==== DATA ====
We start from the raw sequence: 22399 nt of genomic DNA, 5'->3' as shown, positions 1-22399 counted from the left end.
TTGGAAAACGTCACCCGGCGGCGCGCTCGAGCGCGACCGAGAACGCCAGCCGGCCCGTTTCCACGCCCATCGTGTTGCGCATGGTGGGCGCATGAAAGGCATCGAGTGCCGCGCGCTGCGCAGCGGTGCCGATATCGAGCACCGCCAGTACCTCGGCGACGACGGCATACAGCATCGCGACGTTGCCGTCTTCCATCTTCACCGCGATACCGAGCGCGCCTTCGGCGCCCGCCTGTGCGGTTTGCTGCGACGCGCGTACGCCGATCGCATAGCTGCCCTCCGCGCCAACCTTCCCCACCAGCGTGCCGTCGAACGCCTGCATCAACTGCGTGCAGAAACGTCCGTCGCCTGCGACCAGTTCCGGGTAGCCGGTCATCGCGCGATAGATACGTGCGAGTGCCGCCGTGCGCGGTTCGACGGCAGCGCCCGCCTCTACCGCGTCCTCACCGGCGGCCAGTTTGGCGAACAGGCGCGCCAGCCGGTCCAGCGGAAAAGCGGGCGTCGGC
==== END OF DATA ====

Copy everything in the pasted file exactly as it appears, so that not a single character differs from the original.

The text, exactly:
We start from the raw sequence: 22399 nt of genomic DNA, 5'->3' as shown, positions 1-22399 counted from the left end.
TTGGAAAACGTCACCCGGCGGCGCGCTCGAGCGCGACCGAGAACGCCAGCCGGCCCGTTTCCACGCCCATCGTGTTGCGCATGGTGGGCGCATGAAAGGCATCGAGTGCCGCGCGCTGCGCAGCGGTGCCGATATCGAGCACCGCCAGTACCTCGGCGACGACGGCATACAGCATCGCGACGTTGCCGTCTTCCATCTTCACCGCGATACCGAGCGCGCCTTCGGCGCCCGCCTGTGCGGTTTGCTGCGACGCGCGTACGCCGATCGCATAGCTGCCCTCCGCGCCAACCTTCCCCACCAGCGTGCCGTCGAACGCCTGCATCAACTGCGTGCAGAAACGTCCGTCGCCTGCGACCAGTTCCGGGTAGCCGGTCATCGCGCGATAGATACGTGCGAGTGCCGCCGTGCGCGGTTCGACGGCAGCGCCCGCCTCTACCGCGTCCTCACCGGCGGCCAGTTTGGCGAACAGGCGCGCCAGCCGGTCCAGCGGAAAAGCGGGCGTCGGC